"That's the role I've always seen myself play - a bridge" - Roshaneh Zafar
Last weekend I was promoting Tamu at a local event. Offering samples of my cakes and showing photos from my recent trip, I realised how difficult it is to explain the concept of my venture to a complete stranger.
I was a fussy eater - so fussy that both of my grandmothers had to invite the children from the whole street just so that I could get an appetite through eating in company. Imagine huge stacks
of pancakes with at least five types of freshly-made summer jams as toppings. At the end I would judge whose pancakes were thinner, crispier or who had used more egg yokes to give the pancakes a
lovely yellow colour. My grannies and the neighbourhood kids were happy...
My favourite winter activity was to make ‘pirojki ‘- savoury pastries with different fillings, pan fried in fresh sunflower oil. Again we invited loads of children and ended up with even granny's gates covered in flour...
My mum is the queen of yeast pastries, pies and bakes. Full stop.
The smell of yeast dissolving in warm milk was a regular occurrence. But the best time was Easter, when my mum would work her magic on traditional Ukrainian Easter bread. You were only allowed to bake them on the Thursday or Saturday before Easter. Nobody was allowed to even speak loudly or (God forbid) argue when pasochki were being baked. Once the egg white icing had settled on the top of the freshly prepared holy bread, I would take it to the church in the middle of the night to be blessed.
Five hectic years training to be a journalist. Leaving the house at 6 am to travel 40 miles by bus to university, lectures until the afternoon, then off to work at a TV channel until the last bus home at 9.30pm. Surviving on just a few hours sleep. I was busy, so food was not my main priority. On the rare occasions when I was at home during daylight hours, my mum would encourage me to bake with her. But my response was always "I will never need this skill. And I am not good at this!". My mum used to answer "Your poor future husband will never eat properly!".
During the early days of my marriage, I was not the best of cooks (despite my English husband’s polite protestations to the contrary!). But he did get spoilt rotten by my mum and grannies, who every weekend would cook him a whole range of Ukrainian cuisine.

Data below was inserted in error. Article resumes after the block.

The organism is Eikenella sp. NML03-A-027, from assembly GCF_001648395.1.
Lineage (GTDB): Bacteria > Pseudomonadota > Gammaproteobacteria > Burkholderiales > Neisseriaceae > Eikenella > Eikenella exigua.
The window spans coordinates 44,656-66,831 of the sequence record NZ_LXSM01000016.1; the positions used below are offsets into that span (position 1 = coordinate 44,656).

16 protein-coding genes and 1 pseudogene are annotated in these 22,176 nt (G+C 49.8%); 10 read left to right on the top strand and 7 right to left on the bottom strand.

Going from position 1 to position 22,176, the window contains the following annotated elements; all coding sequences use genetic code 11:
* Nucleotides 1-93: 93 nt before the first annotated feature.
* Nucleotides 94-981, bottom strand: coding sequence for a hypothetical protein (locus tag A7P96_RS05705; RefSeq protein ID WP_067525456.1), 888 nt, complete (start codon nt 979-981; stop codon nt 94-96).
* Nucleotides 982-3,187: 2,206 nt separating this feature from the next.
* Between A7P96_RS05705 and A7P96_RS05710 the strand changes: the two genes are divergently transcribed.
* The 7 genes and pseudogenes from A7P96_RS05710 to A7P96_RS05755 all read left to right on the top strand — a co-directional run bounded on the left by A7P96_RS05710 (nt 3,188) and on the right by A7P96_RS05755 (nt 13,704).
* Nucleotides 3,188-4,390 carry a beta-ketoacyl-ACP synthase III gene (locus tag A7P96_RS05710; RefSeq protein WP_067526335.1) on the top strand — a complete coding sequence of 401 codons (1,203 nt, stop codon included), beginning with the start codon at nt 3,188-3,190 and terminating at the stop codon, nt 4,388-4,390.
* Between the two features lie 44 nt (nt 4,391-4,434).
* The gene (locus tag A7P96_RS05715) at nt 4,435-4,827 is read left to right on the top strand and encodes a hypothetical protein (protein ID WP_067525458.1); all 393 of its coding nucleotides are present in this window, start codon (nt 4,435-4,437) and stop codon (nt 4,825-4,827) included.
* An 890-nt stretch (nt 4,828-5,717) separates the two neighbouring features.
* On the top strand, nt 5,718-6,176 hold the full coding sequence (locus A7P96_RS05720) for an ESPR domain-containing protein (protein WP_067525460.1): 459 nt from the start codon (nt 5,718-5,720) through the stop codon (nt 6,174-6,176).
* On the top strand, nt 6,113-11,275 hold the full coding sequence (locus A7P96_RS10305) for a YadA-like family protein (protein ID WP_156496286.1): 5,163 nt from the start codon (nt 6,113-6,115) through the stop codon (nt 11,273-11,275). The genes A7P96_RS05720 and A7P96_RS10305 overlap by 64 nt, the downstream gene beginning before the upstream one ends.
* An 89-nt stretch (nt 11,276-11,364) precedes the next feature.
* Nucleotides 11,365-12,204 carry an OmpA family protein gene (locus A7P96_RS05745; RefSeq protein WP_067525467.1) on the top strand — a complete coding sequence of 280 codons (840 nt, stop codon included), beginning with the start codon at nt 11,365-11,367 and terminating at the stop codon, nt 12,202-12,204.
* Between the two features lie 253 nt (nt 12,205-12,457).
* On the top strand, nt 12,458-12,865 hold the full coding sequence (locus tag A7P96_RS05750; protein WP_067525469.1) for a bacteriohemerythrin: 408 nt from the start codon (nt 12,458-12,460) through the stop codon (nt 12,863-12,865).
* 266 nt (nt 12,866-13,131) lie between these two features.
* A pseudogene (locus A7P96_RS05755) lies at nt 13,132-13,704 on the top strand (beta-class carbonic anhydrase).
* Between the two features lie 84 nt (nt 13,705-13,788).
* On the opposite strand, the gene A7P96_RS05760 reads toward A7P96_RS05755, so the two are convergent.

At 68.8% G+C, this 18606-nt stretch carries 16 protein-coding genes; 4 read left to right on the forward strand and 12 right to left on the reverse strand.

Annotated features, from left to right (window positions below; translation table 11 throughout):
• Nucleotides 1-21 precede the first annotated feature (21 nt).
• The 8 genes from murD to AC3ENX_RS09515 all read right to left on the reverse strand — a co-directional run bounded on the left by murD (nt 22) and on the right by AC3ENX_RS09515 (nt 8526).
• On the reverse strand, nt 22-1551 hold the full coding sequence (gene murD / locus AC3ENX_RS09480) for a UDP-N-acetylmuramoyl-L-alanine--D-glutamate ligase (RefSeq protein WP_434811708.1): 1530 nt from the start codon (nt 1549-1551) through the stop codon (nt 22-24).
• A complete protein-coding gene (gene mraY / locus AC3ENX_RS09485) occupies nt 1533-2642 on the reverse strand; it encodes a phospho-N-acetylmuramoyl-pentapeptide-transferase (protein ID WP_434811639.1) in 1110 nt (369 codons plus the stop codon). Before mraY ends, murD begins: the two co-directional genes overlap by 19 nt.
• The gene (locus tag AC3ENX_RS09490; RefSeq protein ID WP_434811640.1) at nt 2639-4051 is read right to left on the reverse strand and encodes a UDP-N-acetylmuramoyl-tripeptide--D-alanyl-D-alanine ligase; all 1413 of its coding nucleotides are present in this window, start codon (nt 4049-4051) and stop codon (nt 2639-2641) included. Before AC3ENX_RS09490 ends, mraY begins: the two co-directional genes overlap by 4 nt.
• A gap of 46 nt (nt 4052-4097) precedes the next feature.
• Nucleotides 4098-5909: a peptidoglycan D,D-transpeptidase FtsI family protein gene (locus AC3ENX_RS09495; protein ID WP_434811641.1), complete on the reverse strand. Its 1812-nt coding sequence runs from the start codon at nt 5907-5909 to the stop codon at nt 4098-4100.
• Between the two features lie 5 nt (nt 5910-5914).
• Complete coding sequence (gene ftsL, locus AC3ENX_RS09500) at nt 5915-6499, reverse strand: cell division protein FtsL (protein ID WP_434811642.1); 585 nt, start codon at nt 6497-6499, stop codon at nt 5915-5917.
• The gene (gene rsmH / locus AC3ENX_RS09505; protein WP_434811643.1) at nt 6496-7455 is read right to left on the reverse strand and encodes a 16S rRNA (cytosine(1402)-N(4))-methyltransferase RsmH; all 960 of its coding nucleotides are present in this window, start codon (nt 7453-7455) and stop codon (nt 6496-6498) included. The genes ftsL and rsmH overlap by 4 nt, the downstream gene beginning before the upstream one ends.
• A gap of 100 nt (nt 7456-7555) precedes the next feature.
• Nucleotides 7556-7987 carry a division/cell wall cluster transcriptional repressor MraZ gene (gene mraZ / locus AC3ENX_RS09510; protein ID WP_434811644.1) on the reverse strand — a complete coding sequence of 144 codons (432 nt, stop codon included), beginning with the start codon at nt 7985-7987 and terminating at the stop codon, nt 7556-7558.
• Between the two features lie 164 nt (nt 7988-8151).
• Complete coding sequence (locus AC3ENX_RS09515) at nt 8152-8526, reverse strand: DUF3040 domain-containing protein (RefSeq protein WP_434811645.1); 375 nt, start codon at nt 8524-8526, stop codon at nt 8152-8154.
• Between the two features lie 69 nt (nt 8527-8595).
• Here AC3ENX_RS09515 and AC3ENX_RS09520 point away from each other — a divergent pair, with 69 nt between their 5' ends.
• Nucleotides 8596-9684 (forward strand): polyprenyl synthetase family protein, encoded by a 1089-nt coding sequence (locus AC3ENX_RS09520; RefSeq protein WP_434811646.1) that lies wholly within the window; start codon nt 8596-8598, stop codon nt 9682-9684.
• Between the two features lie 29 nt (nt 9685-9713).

The happy days were over when emigrated to the UK. Without my close family, without my proper four seasons, without my career and friends - I was struggling. What did help me were the kicks in my tummy of my unborn son. On those cold Autumn days when I was missing everyone and everything, I would open jar of jam, made by my mum - and the smell of summer kept me calm.
When my son was born, I understood the meaning of the tale about the woman who runs with wolves. It is about finding your inner you, your natural roots.In those early days of becoming a mum and still missing my community, I started occasionally baking traditional Ukrainian recipes, once a month or so...
"I am really sorry, Yana. You have a lung cancer. We don't know the stage and can't give you any prognosis at the moment". After many months of investigations and benign biopsies...I couldn't walk to my husband and baby boy. How would I tell them? I was not ready to die at the age of 25...
All I remember about that period of time is baking. Practically every day. Anything. It wasn't the best of baking, but it helped me to stay me. It saved me. I couldn't tell my parents, I couldn't go and cry on my sister's shoulder, I didn't want to overstretch my supportive husband. And I had a little boy to look after.
Whilst recovering from cancer, I found out my employer didn't want me back as I was not part of his vision for a profit-making magazine anymore. At this challenging time, lying in my hospital bed, I prayed "God, please, show me the right way to go. If I survived, it has to be for a reason".
A couple of months later I had a job offer to run BME women’s groups. That was the start of my new life. My NGO life, a life of a short-term contracts, fighting for people's human rights.
In January 2012 I received the best present ever - my husband invested his time and money into my first women empowerment trip to Kenya. I went there in April, simply teaching two hundred girls how to bake and stand up for their rights. It was amazing. To bake in the middle of a village with no electricity and very basic facilities. We baked and sang together.
A few more trips down the line we had created the way Tamu works. People in the UK ask me to bake them an unusual and tasty cake, originated in another part of the world. In return I never give a price, but just ask for a donation. This money, along with the consultancy fees I sometimes get for delivering human rights training, goes towards my next trip. When I arrive somewhere in the world where women are denied their basic human rights I buy ingredients for baking with the money donated. And we bake. And women talk about their experiences. They cry. They laugh. They sing. They dance. They LIVE again. Thanks to the therapeutic power of baking that once helped me.
Of course, in real life organising a trip isn't that easy. Not because I am scared of baking loads of cakes to fund it, nor because of the lack of women needing help. But because of the lack of Tamu supporters. Often Tamu is not welcomed at fairs, often chefs are too busy to help, often people are simply not interested.
But I am saying a huge thank you to YOU for reading my story, for supporting my cause and for letting me be a bridge between YOU and a lady on another end of the planet who really needs encouragement and support.